Getting a job as a young adult carer - Bailey's story

22 year old Bailey cares for their partner Reuben who has Chronic Fatigue Syndrome / M.E and mental health problems. In this blog Bailey talks about applying for a job as a young adult carer. Bailey is now a  Carer Advisor, supporting unpaid carers and providing them with information and advice.

Applying for a job was tough at times, especially explaining why I had such large gaps in my job history due to my caring role being so full on and not being able to work - most employers didn’t understand. I also found that not having any education higher than A-Levels made it difficult to apply for lots of jobs I was interested in, as I felt employers wouldn’t take me seriously without a degree. I had some interviews but the majority of job hunting was quite soul destroying.

But it all worked out in the end and I got a job as a Carer Advisor. I was so surprised that I actually got the job, I didn’t believe it until I properly had started! It means a lot to me that I was able to get this job as it proved to me that the skills I had learnt from becoming a carer and all the challenges that resulted from it, have been worthwhile as I have been able to use them to make a difference to other people and myself.

It proved to myself as well that I didn’t need a degree to get a job I love! As I hadn’t been able to go to university due to my caring role, this was always one of my fears and a barrier I had faced before when applying for a job, this proved my worries wrong!

I found the initial transition into work challenging as there was so much I was worrying about; my partner, my job, my health as I found myself very depressed and I had no energy to spare and so many other factors. I didn’t want to lose the job I had managed to get so I internalised it all and that really was quite difficult. The caring role didn’t go away when I started work so it was balancing this all that took some time.

It all has managed to work itself out now though, I’m in a better routine, make time to talk to others more and recharge so I can actually do things outside of work now…even if we have to stay inside.

I had lots of support from Andrea, the Young Adult Carer Support Worker at Carers Support Wiltshire. She was the person that first believed in me and made me feel like I could actually achieve a job I enjoy and can support other people and make a difference to others using my skills, knowledge and life experience.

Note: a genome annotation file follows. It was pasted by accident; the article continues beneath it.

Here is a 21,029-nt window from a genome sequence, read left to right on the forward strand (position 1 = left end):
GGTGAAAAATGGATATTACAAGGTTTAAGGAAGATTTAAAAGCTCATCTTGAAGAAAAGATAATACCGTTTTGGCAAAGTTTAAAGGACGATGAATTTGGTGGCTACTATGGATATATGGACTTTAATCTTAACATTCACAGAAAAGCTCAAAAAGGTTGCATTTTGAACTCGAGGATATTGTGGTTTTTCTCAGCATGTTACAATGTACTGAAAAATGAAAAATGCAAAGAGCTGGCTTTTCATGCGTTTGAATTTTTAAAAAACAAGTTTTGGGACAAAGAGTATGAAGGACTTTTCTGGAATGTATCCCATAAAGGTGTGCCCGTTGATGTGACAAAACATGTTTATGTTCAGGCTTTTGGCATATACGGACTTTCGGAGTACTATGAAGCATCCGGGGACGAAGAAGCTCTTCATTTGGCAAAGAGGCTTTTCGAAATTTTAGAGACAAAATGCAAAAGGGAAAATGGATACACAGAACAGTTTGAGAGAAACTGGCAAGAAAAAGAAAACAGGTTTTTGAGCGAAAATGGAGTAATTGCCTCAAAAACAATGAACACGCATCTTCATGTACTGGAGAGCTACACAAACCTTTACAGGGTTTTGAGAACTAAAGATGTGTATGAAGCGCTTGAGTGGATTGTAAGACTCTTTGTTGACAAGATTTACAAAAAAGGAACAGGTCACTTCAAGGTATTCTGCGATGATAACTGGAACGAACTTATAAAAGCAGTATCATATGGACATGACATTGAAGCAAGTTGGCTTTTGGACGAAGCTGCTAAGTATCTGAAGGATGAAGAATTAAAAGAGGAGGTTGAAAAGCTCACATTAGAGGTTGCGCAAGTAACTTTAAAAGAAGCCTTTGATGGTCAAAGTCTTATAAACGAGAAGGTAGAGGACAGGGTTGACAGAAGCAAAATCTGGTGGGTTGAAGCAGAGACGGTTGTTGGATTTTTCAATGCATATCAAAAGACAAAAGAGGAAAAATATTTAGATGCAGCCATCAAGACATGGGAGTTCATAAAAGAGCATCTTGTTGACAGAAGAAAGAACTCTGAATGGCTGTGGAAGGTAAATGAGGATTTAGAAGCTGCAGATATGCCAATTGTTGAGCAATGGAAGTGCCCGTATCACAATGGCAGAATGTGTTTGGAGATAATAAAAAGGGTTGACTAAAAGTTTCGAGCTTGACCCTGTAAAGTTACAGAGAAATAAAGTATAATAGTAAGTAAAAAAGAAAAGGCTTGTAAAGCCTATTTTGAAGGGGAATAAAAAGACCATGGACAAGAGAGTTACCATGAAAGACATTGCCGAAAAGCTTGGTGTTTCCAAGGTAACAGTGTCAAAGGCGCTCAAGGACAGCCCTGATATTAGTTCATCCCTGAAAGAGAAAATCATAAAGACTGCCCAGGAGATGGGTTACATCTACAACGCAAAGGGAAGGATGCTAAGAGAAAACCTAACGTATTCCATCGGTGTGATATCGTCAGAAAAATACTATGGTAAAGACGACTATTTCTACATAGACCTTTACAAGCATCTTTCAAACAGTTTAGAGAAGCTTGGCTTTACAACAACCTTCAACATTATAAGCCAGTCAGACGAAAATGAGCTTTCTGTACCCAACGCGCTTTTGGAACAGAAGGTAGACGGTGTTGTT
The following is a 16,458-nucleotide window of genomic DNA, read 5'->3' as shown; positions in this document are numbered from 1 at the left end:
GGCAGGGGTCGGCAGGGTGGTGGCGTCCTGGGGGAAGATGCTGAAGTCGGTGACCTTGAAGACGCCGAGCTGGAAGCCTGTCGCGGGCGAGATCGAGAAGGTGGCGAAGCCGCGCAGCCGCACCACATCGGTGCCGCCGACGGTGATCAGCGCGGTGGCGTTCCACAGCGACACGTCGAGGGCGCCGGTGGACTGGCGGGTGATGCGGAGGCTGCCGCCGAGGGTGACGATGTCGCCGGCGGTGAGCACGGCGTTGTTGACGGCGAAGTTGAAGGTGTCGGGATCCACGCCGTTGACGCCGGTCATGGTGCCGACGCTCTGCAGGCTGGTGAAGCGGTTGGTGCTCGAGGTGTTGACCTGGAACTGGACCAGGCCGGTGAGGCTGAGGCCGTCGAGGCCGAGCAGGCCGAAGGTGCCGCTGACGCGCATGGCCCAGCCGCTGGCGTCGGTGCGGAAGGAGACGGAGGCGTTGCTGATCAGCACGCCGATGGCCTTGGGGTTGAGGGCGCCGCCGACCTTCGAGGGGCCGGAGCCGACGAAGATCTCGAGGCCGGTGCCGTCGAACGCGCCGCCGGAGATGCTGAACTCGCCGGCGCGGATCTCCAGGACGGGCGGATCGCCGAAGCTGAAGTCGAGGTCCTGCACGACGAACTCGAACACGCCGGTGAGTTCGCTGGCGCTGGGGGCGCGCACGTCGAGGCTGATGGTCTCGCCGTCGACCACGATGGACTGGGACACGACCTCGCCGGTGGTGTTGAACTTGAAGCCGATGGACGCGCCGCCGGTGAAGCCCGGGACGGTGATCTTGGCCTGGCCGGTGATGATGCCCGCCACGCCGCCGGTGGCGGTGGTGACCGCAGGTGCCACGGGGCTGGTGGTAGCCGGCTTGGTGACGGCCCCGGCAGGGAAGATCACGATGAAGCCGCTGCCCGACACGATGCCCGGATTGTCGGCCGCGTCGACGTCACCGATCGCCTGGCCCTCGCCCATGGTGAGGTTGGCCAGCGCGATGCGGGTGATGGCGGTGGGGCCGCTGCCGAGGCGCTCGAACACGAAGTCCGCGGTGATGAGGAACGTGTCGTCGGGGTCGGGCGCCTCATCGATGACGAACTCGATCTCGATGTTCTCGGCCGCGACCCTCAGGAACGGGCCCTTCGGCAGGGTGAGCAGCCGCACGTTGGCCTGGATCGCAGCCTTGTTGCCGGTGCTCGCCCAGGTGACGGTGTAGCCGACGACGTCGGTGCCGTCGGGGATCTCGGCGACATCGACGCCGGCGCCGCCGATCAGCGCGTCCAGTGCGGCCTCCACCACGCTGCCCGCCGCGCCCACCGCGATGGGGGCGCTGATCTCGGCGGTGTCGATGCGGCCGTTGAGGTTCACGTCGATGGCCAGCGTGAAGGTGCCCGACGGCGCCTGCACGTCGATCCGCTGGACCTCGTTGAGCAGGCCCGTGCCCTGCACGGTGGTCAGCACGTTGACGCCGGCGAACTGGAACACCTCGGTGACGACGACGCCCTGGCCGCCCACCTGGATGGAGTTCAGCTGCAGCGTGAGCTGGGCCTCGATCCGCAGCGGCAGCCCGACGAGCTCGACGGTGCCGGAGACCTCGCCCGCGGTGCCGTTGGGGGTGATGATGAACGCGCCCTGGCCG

My employer knew from when I first applied that I was a carer as I was very open with them from the beginning. We have carers leave in our contracts which means we can take up to 5 days per year off with pay to help out with our caring responsibilities. Other than that, I am open with my managers and keep that dialogue going so that if I need to take some time off to care my managers know why.

Now that I am working and juggling conflicting schedules, I make sure I plan ahead and try keep as organised as possible! Getting enough rest helps as well as I am more prepared to deal with the challenges caring and working bring. It’s never going to be simple or easy but I just learn to flow with the challenges it brings.

As a carer I have developed a number of invaluable skills that can transfer into the workplace. For example:

  • Communication Skills
  • Patience
  • Time management
  • Confidence
  • Organisation
  • Problem solving
  • Diffusing difficult situations
  • Resilience

(and so many more but it would be a fairly big list, caring has taught me so many skills that I use every day!)

To any young and young adult carers looking for a job - don’t give up. Take your time to figure out your interests and realise that its ok to not know what you are doing, or what path you want to take. Taking a less conventional route does not mean you won’t get to where you want to be, so don’t give up! It will work out!